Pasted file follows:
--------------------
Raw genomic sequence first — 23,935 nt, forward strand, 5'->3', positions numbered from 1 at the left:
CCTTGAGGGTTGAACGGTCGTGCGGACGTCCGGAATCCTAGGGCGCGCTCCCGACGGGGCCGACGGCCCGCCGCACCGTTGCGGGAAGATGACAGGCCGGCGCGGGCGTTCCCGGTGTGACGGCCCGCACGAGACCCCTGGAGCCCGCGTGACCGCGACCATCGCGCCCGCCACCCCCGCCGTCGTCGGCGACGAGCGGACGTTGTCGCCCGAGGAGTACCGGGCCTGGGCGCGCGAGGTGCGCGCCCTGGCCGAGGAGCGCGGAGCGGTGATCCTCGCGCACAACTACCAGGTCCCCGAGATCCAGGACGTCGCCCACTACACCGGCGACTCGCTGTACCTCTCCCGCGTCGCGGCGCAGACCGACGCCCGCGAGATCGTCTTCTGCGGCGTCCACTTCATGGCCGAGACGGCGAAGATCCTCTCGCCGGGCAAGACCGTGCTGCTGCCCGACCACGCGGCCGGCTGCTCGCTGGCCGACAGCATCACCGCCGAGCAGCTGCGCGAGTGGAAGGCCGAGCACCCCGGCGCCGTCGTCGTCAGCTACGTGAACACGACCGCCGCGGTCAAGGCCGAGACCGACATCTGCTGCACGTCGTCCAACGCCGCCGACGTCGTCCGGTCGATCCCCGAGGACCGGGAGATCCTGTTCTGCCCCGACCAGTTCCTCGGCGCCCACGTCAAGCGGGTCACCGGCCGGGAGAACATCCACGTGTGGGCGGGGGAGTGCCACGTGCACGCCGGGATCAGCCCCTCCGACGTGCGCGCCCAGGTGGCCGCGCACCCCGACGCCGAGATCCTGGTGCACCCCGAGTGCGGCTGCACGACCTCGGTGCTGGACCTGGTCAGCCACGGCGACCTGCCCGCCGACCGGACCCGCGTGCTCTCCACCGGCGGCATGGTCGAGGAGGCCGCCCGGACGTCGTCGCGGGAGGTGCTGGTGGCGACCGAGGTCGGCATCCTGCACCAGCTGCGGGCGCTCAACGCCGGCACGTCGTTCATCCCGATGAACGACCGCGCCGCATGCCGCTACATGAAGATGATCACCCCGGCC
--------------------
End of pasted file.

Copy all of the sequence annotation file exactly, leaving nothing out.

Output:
Raw genomic sequence first — 23,935 nt, forward strand, 5'->3', positions numbered from 1 at the left:
CCTTGAGGGTTGAACGGTCGTGCGGACGTCCGGAATCCTAGGGCGCGCTCCCGACGGGGCCGACGGCCCGCCGCACCGTTGCGGGAAGATGACAGGCCGGCGCGGGCGTTCCCGGTGTGACGGCCCGCACGAGACCCCTGGAGCCCGCGTGACCGCGACCATCGCGCCCGCCACCCCCGCCGTCGTCGGCGACGAGCGGACGTTGTCGCCCGAGGAGTACCGGGCCTGGGCGCGCGAGGTGCGCGCCCTGGCCGAGGAGCGCGGAGCGGTGATCCTCGCGCACAACTACCAGGTCCCCGAGATCCAGGACGTCGCCCACTACACCGGCGACTCGCTGTACCTCTCCCGCGTCGCGGCGCAGACCGACGCCCGCGAGATCGTCTTCTGCGGCGTCCACTTCATGGCCGAGACGGCGAAGATCCTCTCGCCGGGCAAGACCGTGCTGCTGCCCGACCACGCGGCCGGCTGCTCGCTGGCCGACAGCATCACCGCCGAGCAGCTGCGCGAGTGGAAGGCCGAGCACCCCGGCGCCGTCGTCGTCAGCTACGTGAACACGACCGCCGCGGTCAAGGCCGAGACCGACATCTGCTGCACGTCGTCCAACGCCGCCGACGTCGTCCGGTCGATCCCCGAGGACCGGGAGATCCTGTTCTGCCCCGACCAGTTCCTCGGCGCCCACGTCAAGCGGGTCACCGGCCGGGAGAACATCCACGTGTGGGCGGGGGAGTGCCACGTGCACGCCGGGATCAGCCCCTCCGACGTGCGCGCCCAGGTGGCCGCGCACCCCGACGCCGAGATCCTGGTGCACCCCGAGTGCGGCTGCACGACCTCGGTGCTGGACCTGGTCAGCCACGGCGACCTGCCCGCCGACCGGACCCGCGTGCTCTCCACCGGCGGCATGGTCGAGGAGGCCGCCCGGACGTCGTCGCGGGAGGTGCTGGTGGCGACCGAGGTCGGCATCCTGCACCAGCTGCGGGCGCTCAACGCCGGCACGTCGTTCATCCCGATGAACGACCGCGCCGCATGCCGCTACATGAAGATGATCACCCCGGCC